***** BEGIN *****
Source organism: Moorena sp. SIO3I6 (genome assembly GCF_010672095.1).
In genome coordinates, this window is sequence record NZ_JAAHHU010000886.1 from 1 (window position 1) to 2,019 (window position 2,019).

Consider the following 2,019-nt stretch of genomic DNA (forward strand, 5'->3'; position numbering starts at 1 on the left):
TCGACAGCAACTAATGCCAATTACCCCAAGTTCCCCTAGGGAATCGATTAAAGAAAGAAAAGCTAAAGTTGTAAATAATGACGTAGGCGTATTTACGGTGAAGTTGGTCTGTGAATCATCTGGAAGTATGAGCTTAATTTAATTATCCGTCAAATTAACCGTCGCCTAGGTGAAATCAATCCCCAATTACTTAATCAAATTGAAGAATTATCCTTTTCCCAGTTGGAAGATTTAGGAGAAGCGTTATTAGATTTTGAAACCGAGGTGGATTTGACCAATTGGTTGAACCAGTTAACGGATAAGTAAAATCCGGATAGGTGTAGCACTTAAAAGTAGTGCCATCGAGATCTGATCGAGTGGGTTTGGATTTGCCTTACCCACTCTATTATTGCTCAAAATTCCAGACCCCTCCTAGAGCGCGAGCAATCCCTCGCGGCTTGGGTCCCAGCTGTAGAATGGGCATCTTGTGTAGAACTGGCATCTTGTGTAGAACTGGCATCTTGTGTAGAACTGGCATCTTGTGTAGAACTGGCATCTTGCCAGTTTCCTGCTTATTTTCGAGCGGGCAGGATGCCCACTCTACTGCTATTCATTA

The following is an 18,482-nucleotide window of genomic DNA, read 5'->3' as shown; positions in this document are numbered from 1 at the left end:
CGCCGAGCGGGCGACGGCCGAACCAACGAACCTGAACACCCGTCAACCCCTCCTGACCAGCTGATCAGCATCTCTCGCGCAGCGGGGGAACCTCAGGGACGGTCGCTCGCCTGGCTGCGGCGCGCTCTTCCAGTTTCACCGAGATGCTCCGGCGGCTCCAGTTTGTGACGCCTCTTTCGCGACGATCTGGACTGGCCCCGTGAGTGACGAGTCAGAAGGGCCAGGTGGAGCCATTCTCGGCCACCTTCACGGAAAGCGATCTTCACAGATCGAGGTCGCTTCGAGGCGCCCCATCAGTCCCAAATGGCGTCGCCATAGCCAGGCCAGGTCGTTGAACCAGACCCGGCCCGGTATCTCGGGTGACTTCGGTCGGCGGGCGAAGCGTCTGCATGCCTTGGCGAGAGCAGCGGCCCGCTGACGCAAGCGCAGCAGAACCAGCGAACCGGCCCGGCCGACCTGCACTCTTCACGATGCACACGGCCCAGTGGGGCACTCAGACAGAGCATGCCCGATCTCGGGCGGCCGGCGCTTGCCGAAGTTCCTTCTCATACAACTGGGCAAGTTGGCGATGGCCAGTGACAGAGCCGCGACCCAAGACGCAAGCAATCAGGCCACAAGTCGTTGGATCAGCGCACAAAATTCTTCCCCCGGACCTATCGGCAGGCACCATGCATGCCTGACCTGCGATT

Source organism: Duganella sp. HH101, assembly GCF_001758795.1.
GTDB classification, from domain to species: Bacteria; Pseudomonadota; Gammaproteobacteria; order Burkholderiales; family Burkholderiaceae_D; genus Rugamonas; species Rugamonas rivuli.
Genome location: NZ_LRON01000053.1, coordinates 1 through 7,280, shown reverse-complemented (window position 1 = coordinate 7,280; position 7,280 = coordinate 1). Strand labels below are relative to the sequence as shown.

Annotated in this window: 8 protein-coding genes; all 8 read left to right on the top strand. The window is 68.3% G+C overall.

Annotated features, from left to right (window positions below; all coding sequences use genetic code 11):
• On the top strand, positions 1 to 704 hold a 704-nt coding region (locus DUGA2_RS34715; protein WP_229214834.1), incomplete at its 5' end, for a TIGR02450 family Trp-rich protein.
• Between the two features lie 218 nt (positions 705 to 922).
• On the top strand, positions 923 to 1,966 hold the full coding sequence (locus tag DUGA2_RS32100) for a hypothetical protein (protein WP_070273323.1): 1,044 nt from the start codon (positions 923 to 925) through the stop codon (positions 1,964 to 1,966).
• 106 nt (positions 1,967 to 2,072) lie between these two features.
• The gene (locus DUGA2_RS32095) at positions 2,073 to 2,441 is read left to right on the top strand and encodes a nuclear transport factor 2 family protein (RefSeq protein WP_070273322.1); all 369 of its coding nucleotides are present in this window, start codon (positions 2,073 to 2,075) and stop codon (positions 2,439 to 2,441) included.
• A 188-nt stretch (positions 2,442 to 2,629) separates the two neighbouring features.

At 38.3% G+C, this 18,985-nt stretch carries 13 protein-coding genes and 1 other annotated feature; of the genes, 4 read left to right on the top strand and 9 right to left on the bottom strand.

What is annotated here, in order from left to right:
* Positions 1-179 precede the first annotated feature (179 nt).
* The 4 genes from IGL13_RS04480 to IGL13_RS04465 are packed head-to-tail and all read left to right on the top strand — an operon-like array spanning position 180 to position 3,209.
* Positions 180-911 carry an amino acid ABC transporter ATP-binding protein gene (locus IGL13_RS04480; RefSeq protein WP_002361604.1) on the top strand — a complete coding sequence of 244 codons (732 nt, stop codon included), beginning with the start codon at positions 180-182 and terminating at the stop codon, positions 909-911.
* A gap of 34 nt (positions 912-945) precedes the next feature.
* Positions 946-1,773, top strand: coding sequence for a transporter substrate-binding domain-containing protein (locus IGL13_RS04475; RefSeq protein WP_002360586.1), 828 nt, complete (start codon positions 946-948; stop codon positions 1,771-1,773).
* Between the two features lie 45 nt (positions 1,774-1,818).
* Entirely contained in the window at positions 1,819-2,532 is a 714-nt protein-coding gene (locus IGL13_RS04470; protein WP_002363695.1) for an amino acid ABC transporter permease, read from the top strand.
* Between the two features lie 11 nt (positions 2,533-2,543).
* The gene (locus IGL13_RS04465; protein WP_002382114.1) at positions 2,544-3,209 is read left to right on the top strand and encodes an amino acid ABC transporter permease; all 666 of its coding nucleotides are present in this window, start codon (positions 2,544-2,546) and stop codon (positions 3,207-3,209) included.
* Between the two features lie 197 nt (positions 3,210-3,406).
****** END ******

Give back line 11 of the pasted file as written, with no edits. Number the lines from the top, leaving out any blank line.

Annotated features, from left to right (window positions below; all coding sequences use genetic code 11):